A number of delegates expressed their displeasure at the fact that Nigeria did not have an exhibition stand at the conference in direct contrast to many other African countries. This, they opined had robbed the country of the opportunity to showcase some of the achievements the country had made in tackling HIV.

Certainly, progress has been made, with between 60 000 and 100 000 Nigerians now on anti-retroviral treatment, a massive leap in under five years, though still short of the 3 million estimated to need treatment. Many civil society organizations were doing excellent work on HIV/AIDS and some of the faith-based organizations had also become involved, as well as many Nigerian businesses. A new curriculum incorporating sexuality education had been prepared by the Federal Ministry of Education and was now being implemented in a number of states. The absence of a forum to articulate these achievements was regretted.

Ms Nike Esiet of Action Health International asked the Nigerian government to be more proactive and forceful in dealing with international donors, especially in making it clear that Nigeria would formulate its own strategies and policies in-house and would not be dictated to by any donors. She expressed sadness that the government had not done this more forcefully especially in relation to the US government’s PEPFAR funding which came with a whole range of stipulations that she argued were not in Nigeria’s best interests.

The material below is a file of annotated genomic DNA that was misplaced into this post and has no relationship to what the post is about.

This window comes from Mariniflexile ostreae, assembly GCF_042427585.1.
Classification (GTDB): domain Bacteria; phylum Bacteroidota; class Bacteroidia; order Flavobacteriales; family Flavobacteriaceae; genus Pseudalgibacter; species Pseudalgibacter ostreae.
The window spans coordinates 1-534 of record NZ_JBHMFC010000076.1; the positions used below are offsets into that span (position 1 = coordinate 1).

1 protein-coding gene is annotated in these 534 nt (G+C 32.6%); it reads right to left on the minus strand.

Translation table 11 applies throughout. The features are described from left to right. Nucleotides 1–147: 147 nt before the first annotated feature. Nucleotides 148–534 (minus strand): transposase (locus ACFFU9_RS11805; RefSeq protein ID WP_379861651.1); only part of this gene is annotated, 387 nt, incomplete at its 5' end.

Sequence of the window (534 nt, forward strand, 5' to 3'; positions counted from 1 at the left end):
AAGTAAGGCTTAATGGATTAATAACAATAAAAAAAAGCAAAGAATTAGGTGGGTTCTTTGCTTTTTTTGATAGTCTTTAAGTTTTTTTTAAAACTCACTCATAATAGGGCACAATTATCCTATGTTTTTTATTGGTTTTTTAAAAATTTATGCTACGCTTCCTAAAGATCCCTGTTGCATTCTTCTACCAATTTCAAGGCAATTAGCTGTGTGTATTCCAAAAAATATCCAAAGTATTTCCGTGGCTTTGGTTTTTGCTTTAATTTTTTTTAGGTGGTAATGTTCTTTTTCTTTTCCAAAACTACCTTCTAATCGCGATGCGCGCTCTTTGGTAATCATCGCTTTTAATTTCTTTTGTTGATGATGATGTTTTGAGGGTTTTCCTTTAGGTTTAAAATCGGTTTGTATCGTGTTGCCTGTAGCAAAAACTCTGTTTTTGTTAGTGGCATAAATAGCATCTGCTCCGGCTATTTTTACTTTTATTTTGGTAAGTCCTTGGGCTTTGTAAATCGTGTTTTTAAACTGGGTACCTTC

The issue of Nigeria and PEPFAR funding was to re-echo in a press conference held by Congresswoman Barbara Lee from California who is proposing a bill to amend the US PEPFAR bill. In her bill which has won significant cross party and multi-faith support, Ms Lee is seeking among other things to remove the condition in the current bill that stipulates that 33 per cent of all US funding for HIV prevention must go to untested and unproven abstinence only programmes. In her presentation at the press conference, Lori Jacobsen revealed that in Nigeria, in 2005, 70 per cent of US government funding went to abstinence only programmes- over and above the 33 per cent requirement in the original Bill. Ms Jacobsen also revealed how in many countries, including Nigeria, PEPFAR funded treatment programmes were sucking up staff and patients from other programmes – t

hereby cannibalising other programmes instead of increasing capacity in terms of trained staff and number of patients on treatment. Congresswoman Lee paid tribute to the large number of Nigerian-Americans living in the United States and urged them to get in touch with their representatives and ask them to support her Bill.